I didn’t say much on that panel because I was shocked by the notion that so many people thought and felt this way. I’m older now. I’ve heard this supposition many times. I’m tired of it.
In my experience, sex really is super-awesome and mind blowing. It really is astonishing, transporting, and ecstatic. It really is the closest thing on this earth that we’ll come to swimming in a tide of light and magic. If it’s not that way for you, maybe you’re doing it wrong.
I have to say, my experience reflects Nicola’s; the worst sex I ever had was still fantastic. But I understand not everyone is so fortunate, and some just aren’t that interested.
Hop over and check out her piece, and read through the comments. There’s some interesting discussion.
Reading back through old journals, I found this from January 3, 2003:
Nathaniel really moved me this afternoon. He was “predicting” and predicted I’d die when I was 110. I said that sounded just fine to me, that’d be a good long life. He asked how old he’d be when I was 110. I said 78.
He said that’s when he would die, because he didn’t want to live longer than me. I insisted he had to live longer, at least past 100, and that it was natural for a parent to die before his child because the parent is older. He asked when I thought I would die, and I said I had no idea, but I hoped it’d be a long, long time.
He gave me a very close hug.
Planks solid underfoot
storm and waves and
wind bash and batter
that on which I stand.
looking at stars for guidance.
The dark god
is trying to keep me from
I have yearned toward.
My heart is strong.
I swim like a bastard.
River mouth roaring turbulence
and it seems I’m lost
just as I am saved.
I pray the god of this river
O great flowing god
god of life and motion
O great god,
I ask your mercy
I am on my knees
and I see that in your flow
is wisdom gained
and strength born
if only I swim, and look,
Grant me, o god,
calm shores to salve
and spirits to guide me.
And then were the waters
then, the sky grew blue;
then, the bright sun
burned away darkness,
leaving shadow, plain to see,
but woven into the world of light,
And I am alive.
Song speaks for itself. :)
I hear your heartbeat in my heart
Pushing and pulling and warming my blood.
I feel your breath in my lungs
Filling, gasping me with life.
I taste your mouth in my mouth
Teeth nibbling, tongue slippery-ing me to joy.
I feel skin memory of your lips on me
Sucking me deep
Drinking my seed to your belly.
Your sea brine cream taste won’t leave my tongue.
I am cumulative countless nights deep in your center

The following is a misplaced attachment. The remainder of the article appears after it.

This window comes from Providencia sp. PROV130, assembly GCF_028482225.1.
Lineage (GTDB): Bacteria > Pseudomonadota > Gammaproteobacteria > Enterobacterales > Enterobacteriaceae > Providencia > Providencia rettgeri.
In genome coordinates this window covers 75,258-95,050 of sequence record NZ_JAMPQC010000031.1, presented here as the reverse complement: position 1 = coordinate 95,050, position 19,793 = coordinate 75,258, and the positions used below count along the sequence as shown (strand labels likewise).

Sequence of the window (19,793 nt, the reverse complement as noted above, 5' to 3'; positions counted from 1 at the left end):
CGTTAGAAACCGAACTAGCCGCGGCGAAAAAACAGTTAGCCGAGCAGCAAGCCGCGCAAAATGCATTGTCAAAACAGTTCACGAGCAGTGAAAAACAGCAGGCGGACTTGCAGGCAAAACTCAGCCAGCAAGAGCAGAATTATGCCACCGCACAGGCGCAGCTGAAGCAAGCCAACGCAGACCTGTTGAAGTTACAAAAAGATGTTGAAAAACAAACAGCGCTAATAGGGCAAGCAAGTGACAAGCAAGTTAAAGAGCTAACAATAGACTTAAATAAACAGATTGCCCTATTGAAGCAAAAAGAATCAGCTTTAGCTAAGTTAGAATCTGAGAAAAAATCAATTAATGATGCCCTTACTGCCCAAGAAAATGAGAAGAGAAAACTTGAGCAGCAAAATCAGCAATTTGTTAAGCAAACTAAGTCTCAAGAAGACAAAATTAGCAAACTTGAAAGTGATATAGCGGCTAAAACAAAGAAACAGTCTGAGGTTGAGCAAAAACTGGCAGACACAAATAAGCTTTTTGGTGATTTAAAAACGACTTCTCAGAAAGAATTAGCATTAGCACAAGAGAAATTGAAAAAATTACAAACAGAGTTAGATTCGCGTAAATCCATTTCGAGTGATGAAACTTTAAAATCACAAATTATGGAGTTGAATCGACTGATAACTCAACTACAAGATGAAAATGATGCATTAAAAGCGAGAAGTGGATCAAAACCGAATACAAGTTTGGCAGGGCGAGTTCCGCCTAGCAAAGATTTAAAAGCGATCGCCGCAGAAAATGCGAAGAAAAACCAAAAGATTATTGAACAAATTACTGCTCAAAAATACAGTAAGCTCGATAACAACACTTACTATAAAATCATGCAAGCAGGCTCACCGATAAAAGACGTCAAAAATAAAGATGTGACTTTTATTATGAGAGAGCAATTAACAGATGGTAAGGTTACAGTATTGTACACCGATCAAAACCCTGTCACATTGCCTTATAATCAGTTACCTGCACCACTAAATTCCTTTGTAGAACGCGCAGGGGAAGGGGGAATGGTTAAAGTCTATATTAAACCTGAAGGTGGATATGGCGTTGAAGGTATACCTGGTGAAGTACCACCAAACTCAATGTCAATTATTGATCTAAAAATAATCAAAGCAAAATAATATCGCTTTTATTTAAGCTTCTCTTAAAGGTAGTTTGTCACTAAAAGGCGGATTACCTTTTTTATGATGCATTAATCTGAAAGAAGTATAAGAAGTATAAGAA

Throbbing our heartbeat
Breath-gasping our hot shared air
Mouths mouthing, sliding wet wild
Screaming pounding clawing our voice
Runneling our sweat
Spewing sticky salt our sperm
My sperm. Concentrated me.
I never want(ed) to lose our body. Our love.
In honor of the birthday of Les Paul, I want to share this singularly fucking incredible video of Bruce Springsteen with Tom Morello, performing “The Ghost of Tom Joad.” Not only is it an awesome song and an incredible performance, but there is some ungodly guitar work in this video, especially by Morello.
You’ll want to watch the whole thing, because OH MY GOD.
Then, a vid of the man himself (at 93!!!)…
When I first discovered that depression was pretty much the source of most of my troubles, the reason I hadn’t been able to build the life I wanted, and sought professional help, my MD referred me to a beautiful lady shrink at Emory (let’s call her Susan Silverman, for those in the know, because she would have been perfect). I met with her a couple of times, and she explored my history then referred me to another shrink in the program she thought would work well with me.
One thing she told me before I started working with the other doctor has always stuck with me. Continue reading
Last Week (On Track Goes Off Track) Continue reading
Just had a funny bit of synchronicity.
While dealing with AAA today, trying to resolve a pretty unimpressive history of customer service, I found I was carrying not only my current membership card but last year’s, which is defunct. So I was just now trying to tear it in half to throw it away, folding it repeatedly in the middle, with random music playing through my computer from my iPod (more than 8,000 songs for it to cycle through).
And a song started up by John Andersen. I hadn’t heard this song probably in three or four years, and it pops up. I recognized it but didn’t remember what it was called, and was distracted by trying to tear the card in half. Bending one way, then the other, then back the other way…
And Andersen sang this:
How much more can this poor heart take?
You bend it until it breaks…
And that cracked me up pretty good. Of course, it has some other significance in my life of late which doesn’t really bear laughter…
Below the jump is a good video of the man himself performing the song… Continue reading